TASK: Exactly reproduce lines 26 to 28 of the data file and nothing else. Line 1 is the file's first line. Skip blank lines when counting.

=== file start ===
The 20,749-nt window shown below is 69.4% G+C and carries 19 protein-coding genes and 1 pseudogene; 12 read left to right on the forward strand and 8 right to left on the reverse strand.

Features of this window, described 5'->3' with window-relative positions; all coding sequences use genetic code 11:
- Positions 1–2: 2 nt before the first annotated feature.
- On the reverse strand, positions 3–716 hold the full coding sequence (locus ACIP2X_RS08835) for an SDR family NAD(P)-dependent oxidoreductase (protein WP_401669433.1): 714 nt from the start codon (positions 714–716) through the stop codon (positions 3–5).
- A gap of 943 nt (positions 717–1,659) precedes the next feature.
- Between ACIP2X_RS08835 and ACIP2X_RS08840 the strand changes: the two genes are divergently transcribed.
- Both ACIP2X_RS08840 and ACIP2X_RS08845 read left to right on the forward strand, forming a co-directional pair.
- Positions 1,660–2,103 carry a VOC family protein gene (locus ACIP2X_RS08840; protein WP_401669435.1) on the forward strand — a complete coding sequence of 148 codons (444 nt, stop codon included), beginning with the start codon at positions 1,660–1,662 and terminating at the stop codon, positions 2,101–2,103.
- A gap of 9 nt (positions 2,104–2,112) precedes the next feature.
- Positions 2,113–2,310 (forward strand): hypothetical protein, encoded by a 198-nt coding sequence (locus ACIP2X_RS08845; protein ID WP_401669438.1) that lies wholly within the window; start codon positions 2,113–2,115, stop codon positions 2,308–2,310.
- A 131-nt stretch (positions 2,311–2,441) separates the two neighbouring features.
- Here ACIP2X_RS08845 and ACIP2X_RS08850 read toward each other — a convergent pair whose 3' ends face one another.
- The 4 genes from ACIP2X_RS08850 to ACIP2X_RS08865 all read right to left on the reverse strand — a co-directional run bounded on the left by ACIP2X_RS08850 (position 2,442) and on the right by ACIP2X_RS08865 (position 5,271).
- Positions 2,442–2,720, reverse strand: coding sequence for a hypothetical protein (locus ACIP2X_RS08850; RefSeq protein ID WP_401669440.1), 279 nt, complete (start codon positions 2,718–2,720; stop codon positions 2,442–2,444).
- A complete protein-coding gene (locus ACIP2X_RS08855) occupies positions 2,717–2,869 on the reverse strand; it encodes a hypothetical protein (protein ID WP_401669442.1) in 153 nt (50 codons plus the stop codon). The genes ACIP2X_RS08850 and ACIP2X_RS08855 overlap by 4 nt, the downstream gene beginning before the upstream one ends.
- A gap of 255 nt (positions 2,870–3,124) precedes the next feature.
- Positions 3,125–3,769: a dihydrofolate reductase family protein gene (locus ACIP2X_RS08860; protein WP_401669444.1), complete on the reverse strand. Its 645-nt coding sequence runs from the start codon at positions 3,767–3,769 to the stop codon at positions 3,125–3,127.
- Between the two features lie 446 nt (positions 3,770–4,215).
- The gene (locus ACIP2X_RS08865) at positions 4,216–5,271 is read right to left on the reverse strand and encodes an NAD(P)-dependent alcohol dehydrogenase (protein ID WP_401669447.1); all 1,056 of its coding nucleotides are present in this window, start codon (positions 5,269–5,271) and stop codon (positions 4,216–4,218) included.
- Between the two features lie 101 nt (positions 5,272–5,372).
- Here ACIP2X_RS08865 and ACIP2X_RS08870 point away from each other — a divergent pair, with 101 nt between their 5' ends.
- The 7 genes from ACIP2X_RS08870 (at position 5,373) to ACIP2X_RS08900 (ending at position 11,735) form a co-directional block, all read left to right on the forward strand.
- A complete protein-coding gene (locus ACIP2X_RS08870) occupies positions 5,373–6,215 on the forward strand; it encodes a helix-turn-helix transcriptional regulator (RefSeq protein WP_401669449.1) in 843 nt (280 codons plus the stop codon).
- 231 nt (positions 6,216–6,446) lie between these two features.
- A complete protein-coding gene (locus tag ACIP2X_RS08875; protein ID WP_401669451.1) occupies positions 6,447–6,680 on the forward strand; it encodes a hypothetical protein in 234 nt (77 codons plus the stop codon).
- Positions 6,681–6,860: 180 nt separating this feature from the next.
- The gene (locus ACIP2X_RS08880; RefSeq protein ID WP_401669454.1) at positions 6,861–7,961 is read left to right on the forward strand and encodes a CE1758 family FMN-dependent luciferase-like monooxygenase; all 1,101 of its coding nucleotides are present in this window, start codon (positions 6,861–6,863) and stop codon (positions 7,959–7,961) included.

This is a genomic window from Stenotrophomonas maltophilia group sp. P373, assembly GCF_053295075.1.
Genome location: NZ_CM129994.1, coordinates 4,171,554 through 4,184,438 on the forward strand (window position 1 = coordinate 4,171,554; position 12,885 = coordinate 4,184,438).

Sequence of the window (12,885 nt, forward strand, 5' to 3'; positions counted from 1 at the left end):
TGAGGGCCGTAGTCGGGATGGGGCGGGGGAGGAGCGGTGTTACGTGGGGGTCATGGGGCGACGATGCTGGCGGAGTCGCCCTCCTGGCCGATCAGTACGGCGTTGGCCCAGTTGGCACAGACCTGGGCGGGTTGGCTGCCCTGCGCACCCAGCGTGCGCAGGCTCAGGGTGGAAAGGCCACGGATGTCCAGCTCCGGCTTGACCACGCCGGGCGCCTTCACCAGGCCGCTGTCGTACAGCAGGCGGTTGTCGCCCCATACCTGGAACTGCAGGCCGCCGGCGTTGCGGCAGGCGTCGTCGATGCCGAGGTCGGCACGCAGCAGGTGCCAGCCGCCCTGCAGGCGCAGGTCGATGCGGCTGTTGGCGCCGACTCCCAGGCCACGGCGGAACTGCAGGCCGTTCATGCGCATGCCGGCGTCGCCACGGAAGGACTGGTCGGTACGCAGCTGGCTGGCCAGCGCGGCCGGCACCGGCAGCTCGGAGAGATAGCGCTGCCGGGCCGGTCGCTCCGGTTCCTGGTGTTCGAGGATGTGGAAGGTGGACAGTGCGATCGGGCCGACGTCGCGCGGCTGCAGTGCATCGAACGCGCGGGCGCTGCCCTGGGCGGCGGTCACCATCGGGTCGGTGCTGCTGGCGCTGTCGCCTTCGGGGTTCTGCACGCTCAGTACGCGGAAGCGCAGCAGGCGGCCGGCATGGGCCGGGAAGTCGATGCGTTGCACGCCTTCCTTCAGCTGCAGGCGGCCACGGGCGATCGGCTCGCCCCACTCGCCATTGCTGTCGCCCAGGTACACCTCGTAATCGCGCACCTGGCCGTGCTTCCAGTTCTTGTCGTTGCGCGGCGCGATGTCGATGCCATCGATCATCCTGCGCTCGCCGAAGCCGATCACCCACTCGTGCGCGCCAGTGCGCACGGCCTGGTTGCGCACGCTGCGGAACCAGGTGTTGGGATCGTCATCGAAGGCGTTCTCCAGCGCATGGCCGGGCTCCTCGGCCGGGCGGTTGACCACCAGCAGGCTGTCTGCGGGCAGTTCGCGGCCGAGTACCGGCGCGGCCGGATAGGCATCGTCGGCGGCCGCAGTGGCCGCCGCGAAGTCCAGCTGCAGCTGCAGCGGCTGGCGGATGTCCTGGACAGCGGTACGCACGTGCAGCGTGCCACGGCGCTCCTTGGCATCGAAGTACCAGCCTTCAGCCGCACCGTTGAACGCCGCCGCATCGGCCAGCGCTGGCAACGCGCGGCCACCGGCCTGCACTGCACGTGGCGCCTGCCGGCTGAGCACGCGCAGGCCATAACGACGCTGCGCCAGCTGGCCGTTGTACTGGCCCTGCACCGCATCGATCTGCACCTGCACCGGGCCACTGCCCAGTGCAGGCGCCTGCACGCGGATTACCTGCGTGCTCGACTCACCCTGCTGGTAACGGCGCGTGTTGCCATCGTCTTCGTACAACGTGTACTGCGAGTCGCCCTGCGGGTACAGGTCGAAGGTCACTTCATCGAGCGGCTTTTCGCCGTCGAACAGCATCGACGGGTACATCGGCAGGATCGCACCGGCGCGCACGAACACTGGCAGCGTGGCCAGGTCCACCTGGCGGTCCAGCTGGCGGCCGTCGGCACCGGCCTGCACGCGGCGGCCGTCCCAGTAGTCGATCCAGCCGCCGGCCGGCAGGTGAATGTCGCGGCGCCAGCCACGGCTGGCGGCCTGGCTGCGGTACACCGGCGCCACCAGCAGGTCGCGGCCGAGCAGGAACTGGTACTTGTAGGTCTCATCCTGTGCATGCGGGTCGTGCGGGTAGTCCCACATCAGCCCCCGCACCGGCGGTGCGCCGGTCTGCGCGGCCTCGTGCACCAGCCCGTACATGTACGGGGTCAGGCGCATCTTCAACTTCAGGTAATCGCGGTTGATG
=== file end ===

- Positions 6,681–6,860: 180 nt separating this feature from the next.
- The gene (locus ACIP2X_RS08880; RefSeq protein ID WP_401669454.1) at positions 6,861–7,961 is read left to right on the forward strand and encodes a CE1758 family FMN-dependent luciferase-like monooxygenase; all 1,101 of its coding nucleotides are present in this window, start codon (positions 6,861–6,863) and stop codon (positions 7,959–7,961) included.

This is a genomic window from Stenotrophomonas maltophilia group sp. P373, assembly GCF_053295075.1.